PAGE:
This blog was originally posted here and has been re-posted here with the permission of the author.
As a follower of fellow Olympic gymnast turned educator and inspirational health advocate Kyle Shewfelt, I read with interest his recent blog post about the challenges boys face when they decide to participate in, and commit to, a “girlie” sport like gymnastics. The piece resonated with me on two levels – as a former female gymnast and as a parent of a young boy.
As a young female gymnast, I never encountered any hostility or judgement about my choice. Often, it was the opposite, “Wow, gymnastics seems like such a great fit for you; it’s athleticism and artistry all rolled into one. Good luck with it.” Never had to think twice about gender and why I chose this particular sport. Besides, the male gymnasts we competed alongside were so much older than us, we never had much in common!
But, for boys like Kyle, things were a bit different. Kyle shares, “I remember when I was a young boy, I always felt a bit of pressure to do other sports and activities, but gymnastics was always my passion. It was difficult sometimes – often I would get teased that I did a “girls” sport. But I realized that I couldn’t control the other kids. They were just lacking confidence in themselves because they hadn’t found the “thing” that they loved to do. That is why it was important for me to be confident in my path and to dedicate myself to my dream, regardless of whether I had the approval of everyone around me or not. By me continuing to do gymnastics despite the teasing and comments, I was actually showing everyone around me what it truly meant to be committed. I quickly realized that I could only control my own thoughts, my own actions and my own work ethic. It was ME chasing my goals, not anyone else. Sadly, I had NO control over the thoughts or opinions of others.”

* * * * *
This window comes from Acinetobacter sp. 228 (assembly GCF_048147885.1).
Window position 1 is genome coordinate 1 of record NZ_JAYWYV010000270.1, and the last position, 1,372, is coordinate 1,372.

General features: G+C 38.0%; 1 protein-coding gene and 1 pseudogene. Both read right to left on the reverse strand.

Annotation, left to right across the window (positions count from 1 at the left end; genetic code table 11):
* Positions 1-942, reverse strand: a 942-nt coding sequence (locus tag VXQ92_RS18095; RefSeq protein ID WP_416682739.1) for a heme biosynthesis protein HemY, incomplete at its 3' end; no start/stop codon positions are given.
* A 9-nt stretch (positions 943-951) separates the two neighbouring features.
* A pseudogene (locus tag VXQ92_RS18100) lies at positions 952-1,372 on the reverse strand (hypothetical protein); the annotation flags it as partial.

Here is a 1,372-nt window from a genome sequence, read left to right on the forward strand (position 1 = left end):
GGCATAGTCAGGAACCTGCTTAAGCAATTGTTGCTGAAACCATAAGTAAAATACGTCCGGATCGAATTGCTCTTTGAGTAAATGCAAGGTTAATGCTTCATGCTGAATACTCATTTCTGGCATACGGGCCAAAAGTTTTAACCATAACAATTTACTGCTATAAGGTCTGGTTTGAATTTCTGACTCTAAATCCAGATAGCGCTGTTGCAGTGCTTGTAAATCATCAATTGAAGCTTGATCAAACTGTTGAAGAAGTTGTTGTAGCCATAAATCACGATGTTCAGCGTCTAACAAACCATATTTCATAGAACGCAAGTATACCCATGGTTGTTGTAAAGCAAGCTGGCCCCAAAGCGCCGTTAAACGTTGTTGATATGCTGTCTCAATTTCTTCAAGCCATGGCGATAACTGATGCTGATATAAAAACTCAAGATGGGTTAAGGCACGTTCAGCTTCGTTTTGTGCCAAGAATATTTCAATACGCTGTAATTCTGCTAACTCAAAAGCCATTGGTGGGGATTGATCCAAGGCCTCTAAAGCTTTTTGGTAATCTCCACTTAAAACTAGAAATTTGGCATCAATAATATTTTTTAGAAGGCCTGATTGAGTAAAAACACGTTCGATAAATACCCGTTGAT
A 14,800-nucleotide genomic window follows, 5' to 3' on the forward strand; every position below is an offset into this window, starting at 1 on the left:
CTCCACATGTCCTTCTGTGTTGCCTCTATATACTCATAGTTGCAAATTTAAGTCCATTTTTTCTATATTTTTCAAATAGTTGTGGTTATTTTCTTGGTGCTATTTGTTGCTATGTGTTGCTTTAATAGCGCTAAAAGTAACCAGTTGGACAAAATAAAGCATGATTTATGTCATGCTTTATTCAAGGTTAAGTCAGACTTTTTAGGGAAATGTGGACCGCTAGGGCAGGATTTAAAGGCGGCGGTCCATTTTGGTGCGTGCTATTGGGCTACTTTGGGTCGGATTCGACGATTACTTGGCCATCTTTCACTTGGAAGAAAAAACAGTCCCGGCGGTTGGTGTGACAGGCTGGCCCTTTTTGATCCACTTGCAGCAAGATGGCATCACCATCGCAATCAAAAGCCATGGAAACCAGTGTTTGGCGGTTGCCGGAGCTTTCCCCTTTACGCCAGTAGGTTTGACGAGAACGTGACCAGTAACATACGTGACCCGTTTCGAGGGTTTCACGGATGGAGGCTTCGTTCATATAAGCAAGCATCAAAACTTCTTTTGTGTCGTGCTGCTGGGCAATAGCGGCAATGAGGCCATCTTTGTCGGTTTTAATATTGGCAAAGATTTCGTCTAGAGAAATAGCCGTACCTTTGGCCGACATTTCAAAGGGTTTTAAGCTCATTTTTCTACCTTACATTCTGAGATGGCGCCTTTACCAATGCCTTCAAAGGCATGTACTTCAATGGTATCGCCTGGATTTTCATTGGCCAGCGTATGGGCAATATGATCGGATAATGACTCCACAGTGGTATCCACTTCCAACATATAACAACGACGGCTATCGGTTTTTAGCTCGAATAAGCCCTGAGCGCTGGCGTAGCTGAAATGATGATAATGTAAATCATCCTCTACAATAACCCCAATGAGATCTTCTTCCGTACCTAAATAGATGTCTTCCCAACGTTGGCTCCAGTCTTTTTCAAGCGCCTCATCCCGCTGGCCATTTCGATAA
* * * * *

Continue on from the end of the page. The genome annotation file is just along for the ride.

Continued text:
As the mother of a young boy who is very active and loves his parent & tot gymnastics classes, who knows what he will choose to focus on when he gets older. I wrote a piece about the benefits of gymnastics for all kids, and so if he chooses gymnastics, dance, or any other discipline that is seemingly “girlie” later on, so be it. I will support him of course. Kids deserve to be happy and fulfilled, and for many, that means spending a ton of time upside down in a gym with lots of girls.
Jessica Tudos is an Olympic gymnast turned experiential educator, entrepreneur and motivational speaker. As the founder of kika creative, Jessica is committed to inspiring kids, youth and adults to live healthy, active and creative lives. Jessica is also the creator of Kika the Upside Down Girl, an entertaining and empowering story about a girl who loves living upside down despite the pressure she feels to remain right side up, to be released in December 2013.